Anti-Spam Forms Revisited

Page 1 - Integrating with Akismet

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Nov
11

Over a year ago I first spoke about methods to avoid spam submissions from forms. Now it's time to take another look at this with moderated comments, Project HoneyPot integration, and other methods.

If you're not using Wordpress or similar CMS then it's a little trickier to use Akismet on your site; but after a close look at their API it shouldn't be too bad. The first thing it requires is for you to register for a free Wordpress.com account which will give you an API key which will work with Akismet. I do find it kind of ironic that non-Wordpress users have to register with Wordpress in order to use Akismet... since they can have a free Wordpress blog in doing so.

Once you've done that then you'll need to modify your comment submission code - the bit where it gets stored in your database as you're either going to want to block it or flag it as spam. On my site I try not to block spam just in case it's falsely identified as spam, instead I mark it as spam and then every now and then check through the spam just to make sure. Normally I use curl to access remote sources, but in this case I'll go with the example that Akismet provide and shall utilise sockets. The code I use is as follows:

function _sendRequest ($path, $request)
{
  $request = 'blog=' . urlencode('some website URL') . '&' . $request;
  $http_request  = 'POST /1.1/' . $path . " HTTP/1.0\r\n";
  $http_request .= 'Host: ' . ($path!='verify-key'?$this->api_key.'.':'') .
                    AKISMET_API . "\r\n";
  $http_request .= "Content-Type: application/x-www-form-urlencoded; charset=UTF-8\r\n";
  $http_request .= 'Content-Length: ' . strlen($request) . "\r\n";
  $http_request .= 'User-Agent: ' . $this->user_agent . "\r\n";
  $http_request .= "\r\n";
  $http_request .= $request;
  $response = '';
  if (false !== ($fs = @fsockopen(AKISMET_API, 80, $errno, $errstr, 3))) {
    fwrite($fs, $http_request);
    while (!feof($fs)) {
      $response .= fgets($fs, 1160);
    }
    fclose($fs);
    $response = explode("\r\n\r\n", $response, 2);
  }
  return $response;
}

This is part of a class which also contains other functions for interacting with Akismet where AKISMET_API is a constant defined as rest.akismet.com - this is a constant as it's easier to change if they ever move the location of their API. You should also notice that there are two properties of the class being used here - a User-Agent string and a property containing the API key to use.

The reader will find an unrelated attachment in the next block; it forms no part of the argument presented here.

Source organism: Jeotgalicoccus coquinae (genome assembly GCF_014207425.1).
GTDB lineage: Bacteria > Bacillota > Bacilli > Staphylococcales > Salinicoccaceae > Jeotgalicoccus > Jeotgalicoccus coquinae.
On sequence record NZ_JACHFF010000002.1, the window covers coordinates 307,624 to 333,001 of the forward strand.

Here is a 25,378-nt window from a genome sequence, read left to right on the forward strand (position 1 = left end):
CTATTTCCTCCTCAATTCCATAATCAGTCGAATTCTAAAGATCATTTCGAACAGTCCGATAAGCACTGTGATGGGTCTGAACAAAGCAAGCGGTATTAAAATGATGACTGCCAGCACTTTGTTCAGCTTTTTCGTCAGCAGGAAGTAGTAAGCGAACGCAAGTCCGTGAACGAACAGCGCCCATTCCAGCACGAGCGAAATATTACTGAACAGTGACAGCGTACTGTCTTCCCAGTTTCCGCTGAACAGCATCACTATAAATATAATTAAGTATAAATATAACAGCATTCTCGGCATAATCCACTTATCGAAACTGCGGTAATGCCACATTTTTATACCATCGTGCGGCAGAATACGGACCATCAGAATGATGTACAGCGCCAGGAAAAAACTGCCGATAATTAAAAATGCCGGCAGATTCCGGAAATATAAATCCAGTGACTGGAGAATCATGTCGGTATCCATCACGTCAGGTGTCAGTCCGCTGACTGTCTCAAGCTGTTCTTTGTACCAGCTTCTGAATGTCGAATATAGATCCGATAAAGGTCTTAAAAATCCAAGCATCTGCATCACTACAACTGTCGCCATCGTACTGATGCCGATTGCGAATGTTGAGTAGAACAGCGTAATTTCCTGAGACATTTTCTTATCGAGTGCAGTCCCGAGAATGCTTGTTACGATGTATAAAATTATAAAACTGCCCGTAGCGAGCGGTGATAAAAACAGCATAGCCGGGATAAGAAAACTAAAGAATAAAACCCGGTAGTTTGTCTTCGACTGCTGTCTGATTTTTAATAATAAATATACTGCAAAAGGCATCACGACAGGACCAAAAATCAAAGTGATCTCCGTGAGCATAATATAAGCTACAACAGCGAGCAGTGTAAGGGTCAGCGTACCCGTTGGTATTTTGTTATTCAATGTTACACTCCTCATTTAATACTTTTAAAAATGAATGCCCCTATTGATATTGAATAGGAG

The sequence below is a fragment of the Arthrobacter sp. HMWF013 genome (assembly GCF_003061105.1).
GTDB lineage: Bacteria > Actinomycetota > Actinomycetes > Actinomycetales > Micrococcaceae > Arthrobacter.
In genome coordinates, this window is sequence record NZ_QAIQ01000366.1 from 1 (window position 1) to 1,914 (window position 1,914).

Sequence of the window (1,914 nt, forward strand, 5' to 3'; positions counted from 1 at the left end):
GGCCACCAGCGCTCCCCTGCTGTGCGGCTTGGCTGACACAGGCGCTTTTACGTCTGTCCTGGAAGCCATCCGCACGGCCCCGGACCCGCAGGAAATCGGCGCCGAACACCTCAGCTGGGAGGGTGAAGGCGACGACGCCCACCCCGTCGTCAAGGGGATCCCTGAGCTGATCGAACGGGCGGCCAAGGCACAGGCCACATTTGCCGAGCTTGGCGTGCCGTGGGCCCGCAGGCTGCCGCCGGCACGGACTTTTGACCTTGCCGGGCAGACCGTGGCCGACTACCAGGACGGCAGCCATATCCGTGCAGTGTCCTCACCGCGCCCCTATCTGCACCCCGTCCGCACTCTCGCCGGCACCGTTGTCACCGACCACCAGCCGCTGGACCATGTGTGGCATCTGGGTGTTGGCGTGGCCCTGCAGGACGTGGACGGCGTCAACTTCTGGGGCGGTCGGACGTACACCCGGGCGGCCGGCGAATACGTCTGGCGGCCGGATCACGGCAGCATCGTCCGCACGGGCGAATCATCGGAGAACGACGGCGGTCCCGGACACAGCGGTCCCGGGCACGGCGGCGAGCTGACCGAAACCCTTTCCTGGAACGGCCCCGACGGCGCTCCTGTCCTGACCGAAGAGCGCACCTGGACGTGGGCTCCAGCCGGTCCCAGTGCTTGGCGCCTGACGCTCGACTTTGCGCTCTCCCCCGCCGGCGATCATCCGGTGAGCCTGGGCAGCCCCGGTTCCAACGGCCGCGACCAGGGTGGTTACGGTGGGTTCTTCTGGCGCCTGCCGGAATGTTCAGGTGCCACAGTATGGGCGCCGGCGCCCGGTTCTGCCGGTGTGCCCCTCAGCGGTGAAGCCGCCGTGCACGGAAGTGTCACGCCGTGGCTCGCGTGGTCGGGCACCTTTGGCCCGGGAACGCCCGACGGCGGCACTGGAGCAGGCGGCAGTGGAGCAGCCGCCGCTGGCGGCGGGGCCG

As the blog URL is required on all requests the function appends the blog before sending it. The HTTP request is then built up by specifying the script URL to POST to, the hostname to send the request to (including API key for most requests), the length of the request, the content type, a user-agent and the request itself. The user-agent should be sent as something which identifies your CMS and plugin version in the following format:

CMS_NAME/CMS_VERSION | PLUGIN_NAME/PLUGIN_VERSION

As an example, I send the following User-Agent from entity CMS 2.0:

$akismet->user_agent = 'entity CMS/' . BUILD_VERSION . ' | Akismet/1.0'; 

One you've understood how these requests are made it is now a good point to build the class to put the function inside of. This needs to consist of some properties, a constructor, and eventually a few more member functions. So for the class we might have something like:

/**
 * Class used for handling Akismet integration
 * @package ext
 */
class Akismet {
  /**
   * The API key to use for requests
   * @var string
   */
  var $api_key;
  /**
   * The user agent to send as the source of the API request
   * @var string
   */
  var $user_agent;
  /**
   * Any optional parameters to send with the request to better identify the comment
   * @var string[]
   */
  var $optional_params;
  /**
   * Default constructor function for the Akismet class
   * @param string $api_key The API key to authenticate with
   */
  function Akismet ($api_key, $user_agent = '')
  {
    $this->api_key = $api_key;
    $this->user_agent = $user_agent;
    $this->optional_params = array(
        'comment_type' => '',
        'comment_author' => '',
        'comment_email' => '',
        'comment_url' => '',
        'referrer' => '',
        'permalink' => '');
  }
}

It's a very basic class and even once the previous _sendRequest function is added to it there is still nothing that complicated. So let's move on to adding some more of the functions that will actually interact with Akismet.